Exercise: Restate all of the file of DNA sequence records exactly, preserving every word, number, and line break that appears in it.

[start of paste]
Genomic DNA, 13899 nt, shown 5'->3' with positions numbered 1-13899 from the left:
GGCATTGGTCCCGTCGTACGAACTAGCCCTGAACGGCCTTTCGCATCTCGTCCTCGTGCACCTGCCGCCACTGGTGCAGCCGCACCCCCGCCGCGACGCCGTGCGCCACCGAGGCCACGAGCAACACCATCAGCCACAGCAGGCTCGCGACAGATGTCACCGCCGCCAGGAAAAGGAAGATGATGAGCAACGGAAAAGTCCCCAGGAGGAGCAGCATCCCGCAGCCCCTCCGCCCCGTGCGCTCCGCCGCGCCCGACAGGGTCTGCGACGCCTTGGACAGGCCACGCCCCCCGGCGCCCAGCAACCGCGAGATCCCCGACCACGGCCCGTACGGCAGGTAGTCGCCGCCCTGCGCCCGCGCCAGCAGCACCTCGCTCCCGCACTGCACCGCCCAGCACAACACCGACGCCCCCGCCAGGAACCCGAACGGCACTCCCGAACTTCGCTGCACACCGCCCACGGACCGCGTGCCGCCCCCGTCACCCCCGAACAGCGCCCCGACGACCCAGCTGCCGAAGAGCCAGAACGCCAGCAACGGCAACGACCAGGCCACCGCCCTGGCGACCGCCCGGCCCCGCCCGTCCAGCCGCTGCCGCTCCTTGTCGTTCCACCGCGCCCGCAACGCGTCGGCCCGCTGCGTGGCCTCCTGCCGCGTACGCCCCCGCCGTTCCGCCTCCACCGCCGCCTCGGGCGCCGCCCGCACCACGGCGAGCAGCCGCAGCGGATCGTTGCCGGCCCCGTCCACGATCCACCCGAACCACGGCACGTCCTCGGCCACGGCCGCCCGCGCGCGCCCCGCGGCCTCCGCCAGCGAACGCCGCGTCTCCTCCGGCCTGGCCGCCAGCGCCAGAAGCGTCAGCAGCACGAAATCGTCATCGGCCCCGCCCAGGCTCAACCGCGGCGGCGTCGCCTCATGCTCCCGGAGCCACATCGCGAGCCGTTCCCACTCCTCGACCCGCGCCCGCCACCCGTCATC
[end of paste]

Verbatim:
Genomic DNA, 13899 nt, shown 5'->3' with positions numbered 1-13899 from the left:
GGCATTGGTCCCGTCGTACGAACTAGCCCTGAACGGCCTTTCGCATCTCGTCCTCGTGCACCTGCCGCCACTGGTGCAGCCGCACCCCCGCCGCGACGCCGTGCGCCACCGAGGCCACGAGCAACACCATCAGCCACAGCAGGCTCGCGACAGATGTCACCGCCGCCAGGAAAAGGAAGATGATGAGCAACGGAAAAGTCCCCAGGAGGAGCAGCATCCCGCAGCCCCTCCGCCCCGTGCGCTCCGCCGCGCCCGACAGGGTCTGCGACGCCTTGGACAGGCCACGCCCCCCGGCGCCCAGCAACCGCGAGATCCCCGACCACGGCCCGTACGGCAGGTAGTCGCCGCCCTGCGCCCGCGCCAGCAGCACCTCGCTCCCGCACTGCACCGCCCAGCACAACACCGACGCCCCCGCCAGGAACCCGAACGGCACTCCCGAACTTCGCTGCACACCGCCCACGGACCGCGTGCCGCCCCCGTCACCCCCGAACAGCGCCCCGACGACCCAGCTGCCGAAGAGCCAGAACGCCAGCAACGGCAACGACCAGGCCACCGCCCTGGCGACCGCCCGGCCCCGCCCGTCCAGCCGCTGCCGCTCCTTGTCGTTCCACCGCGCCCGCAACGCGTCGGCCCGCTGCGTGGCCTCCTGCCGCGTACGCCCCCGCCGTTCCGCCTCCACCGCCGCCTCGGGCGCCGCCCGCACCACGGCGAGCAGCCGCAGCGGATCGTTGCCGGCCCCGTCCACGATCCACCCGAACCACGGCACGTCCTCGGCCACGGCCGCCCGCGCGCGCCCCGCGGCCTCCGCCAGCGAACGCCGCGTCTCCTCCGGCCTGGCCGCCAGCGCCAGAAGCGTCAGCAGCACGAAATCGTCATCGGCCCCGCCCAGGCTCAACCGCGGCGGCGTCGCCTCATGCTCCCGGAGCCACATCGCGAGCCGTTCCCACTCCTCGACCCGCGCCCGCCACCCGTCATC